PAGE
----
Pearls of Wisdom: Overcoming Bedwetting

Although it’s a common issue that millions of families face, the stigma and shame attached to bedwetting or  nocturnal enuresis” is very real, especially to your child. Bedwetting is rarely caused by a serious medical condition and often resolves on its own, but the recurring matter can cause anxiety and embarrassment, not to mention precious time and money spent on doing laundry or buying new sheets.

The involuntary passing of urine after the age when bladder control should have been established is a common but perplexing problem that parents discuss during their doctor visits. The prevalence of this problem at 10 years old is 3% for boys and 2% for girls. The condition is divided between two forms; primary enuresis, when the child has never been dry at night and secondary enuresis, where the child has been confident for at least a year and then starts to wet the bed again. Around 75% of all enuretic children have primary enuresis and 50% of late school aged children have secondary enuresis.

Persistent bedwetting is usually secondary to inadequate and inappropriate toilet training. Parents who forcefully demand that their child use the potty when they’re not ready often elicits an angry reaction as the child unconsciously defy them by wetting the bed. In contrast, parents who are not sensitive to toilet train their child can sabotage the child’s attempt to successfully be potty trained. Certain psychological stress unrelated to toilet training such as moving to a new home, arrival of a new baby, divorce or death in the family can also affect bladder mastery. These types of bedwetting problems have a better prognosis, are self-limiting and easier to manage. Thankfully, very few cases are related to organic pathological conditions such as a urinary tract infection or bladder pathology.

Even during the most frustrating incidents, parents must keep in mind that bedwetting isn’t always caused by ineffective potty training, or your child; rather, it’s a result of miscommunication between your child’s brain and her bladder during sleep. It can also be a factor of genetics. Most children who wet the bed have at least one parent who had the same issue during their own childhood.  It’s important to be understanding, and to utilize a motivational/praise system like stickers for dry nights. In case of an accident, have your child help in changing the sheets and explain to him that this is not a punishment.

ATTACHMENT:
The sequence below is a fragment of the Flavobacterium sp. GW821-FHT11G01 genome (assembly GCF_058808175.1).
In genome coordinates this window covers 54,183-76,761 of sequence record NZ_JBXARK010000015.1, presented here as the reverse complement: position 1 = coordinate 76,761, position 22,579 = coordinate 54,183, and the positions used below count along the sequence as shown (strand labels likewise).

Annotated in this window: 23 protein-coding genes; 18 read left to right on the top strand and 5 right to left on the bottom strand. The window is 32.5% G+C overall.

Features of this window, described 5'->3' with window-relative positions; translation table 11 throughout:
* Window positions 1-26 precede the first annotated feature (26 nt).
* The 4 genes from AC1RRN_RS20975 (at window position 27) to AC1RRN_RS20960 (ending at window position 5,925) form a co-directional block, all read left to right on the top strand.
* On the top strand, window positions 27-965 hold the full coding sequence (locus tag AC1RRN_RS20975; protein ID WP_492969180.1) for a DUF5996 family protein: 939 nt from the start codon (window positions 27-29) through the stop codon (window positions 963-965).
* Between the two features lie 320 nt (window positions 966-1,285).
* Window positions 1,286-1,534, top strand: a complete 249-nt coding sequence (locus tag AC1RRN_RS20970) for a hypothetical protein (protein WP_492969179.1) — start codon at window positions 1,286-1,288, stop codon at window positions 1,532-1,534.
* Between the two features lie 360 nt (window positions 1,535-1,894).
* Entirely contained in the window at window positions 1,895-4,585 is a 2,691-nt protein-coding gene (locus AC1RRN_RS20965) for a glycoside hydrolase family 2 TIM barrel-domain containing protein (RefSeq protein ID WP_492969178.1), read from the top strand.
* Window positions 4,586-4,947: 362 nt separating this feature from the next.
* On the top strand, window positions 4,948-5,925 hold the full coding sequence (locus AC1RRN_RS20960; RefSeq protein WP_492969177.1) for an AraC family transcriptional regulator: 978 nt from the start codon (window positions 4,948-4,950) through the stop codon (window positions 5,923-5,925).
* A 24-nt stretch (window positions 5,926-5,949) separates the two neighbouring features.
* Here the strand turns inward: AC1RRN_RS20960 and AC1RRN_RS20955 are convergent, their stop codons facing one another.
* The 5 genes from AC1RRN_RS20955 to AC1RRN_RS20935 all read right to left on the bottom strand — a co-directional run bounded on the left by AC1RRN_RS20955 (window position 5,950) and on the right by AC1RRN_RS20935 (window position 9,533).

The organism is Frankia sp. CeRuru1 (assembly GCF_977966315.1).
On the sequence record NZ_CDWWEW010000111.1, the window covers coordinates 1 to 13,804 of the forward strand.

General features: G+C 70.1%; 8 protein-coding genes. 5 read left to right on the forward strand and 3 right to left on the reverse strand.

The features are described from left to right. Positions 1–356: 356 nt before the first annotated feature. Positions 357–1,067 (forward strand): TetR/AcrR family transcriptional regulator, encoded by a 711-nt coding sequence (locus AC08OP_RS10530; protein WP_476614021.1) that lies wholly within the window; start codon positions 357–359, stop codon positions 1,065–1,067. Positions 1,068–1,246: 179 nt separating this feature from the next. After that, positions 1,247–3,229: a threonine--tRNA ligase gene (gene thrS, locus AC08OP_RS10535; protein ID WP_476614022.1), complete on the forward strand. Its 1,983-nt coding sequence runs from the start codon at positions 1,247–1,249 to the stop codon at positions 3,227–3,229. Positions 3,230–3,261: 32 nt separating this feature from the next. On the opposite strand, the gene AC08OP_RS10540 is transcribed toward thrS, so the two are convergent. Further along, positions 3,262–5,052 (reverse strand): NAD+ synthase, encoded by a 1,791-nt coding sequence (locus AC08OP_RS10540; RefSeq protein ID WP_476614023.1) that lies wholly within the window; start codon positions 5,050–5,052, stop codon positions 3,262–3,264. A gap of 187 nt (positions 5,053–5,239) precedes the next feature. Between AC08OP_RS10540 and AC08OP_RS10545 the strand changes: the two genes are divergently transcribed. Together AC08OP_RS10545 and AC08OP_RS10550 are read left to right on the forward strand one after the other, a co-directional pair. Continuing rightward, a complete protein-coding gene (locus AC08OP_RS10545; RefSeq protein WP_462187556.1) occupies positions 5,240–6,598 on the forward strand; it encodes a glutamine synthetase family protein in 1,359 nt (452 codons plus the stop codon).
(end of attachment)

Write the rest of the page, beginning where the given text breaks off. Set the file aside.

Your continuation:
Sometimes the use of a bedwetting alarm which has a sensor that detects moisture can help by training the child’s brain to be more sensitive to full bladder signals. Have your child empty her bladder before retiring to bed, and limit fluid intake after dinner. Occasionally, your pediatrician may prescribe a drug called Desmopressin that signals the brain to produce less urine at night.  The downside to this remedy is it only lasts for a short period of time and a child can relapse when he discontinues the drug. It can be reserved for sleepovers, vacations, camps or other social over-night events.

Every year, a significant number of children ages 5 and up that used to wet the bed stay dry with no intervention. Still, parents should be proactive and should not feel embarrassed to approach the subject with their pediatrician. There is reason to remain positive as the prognosis for this condition is excellent for dry nights ahead. I always remind parents that during your child’s infant and toddler years, every day can seem like a year but in retrospect, years pass like a day. Bedwetting is almost always a temporary challenge and won’t last forever, any more than diapers will!

 

All information contained in this blog and on our web site(s) should be independently verified by you by a medical professional of your own choosing and you should always conduct your own research and due diligence before making any decision related to the subject matter of this blog or our web site. 

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Dr. Pearl

 

Dr. Pearl Cenon

A pediatrician in private practice in New Jersey for over 15 years, Dr. Cenon (we like to call her Dr. Pearl) also has two children of her own. Dr. Pearl’s husband, Kevin McDonough is also a pediatrician and they work together. She writes basic posts about topics that interest many parents, from skin care and nutrition to seasonal issues, such as allergies and colds. Her kind, approachable tone in each blog post will have you looking forward to the next one.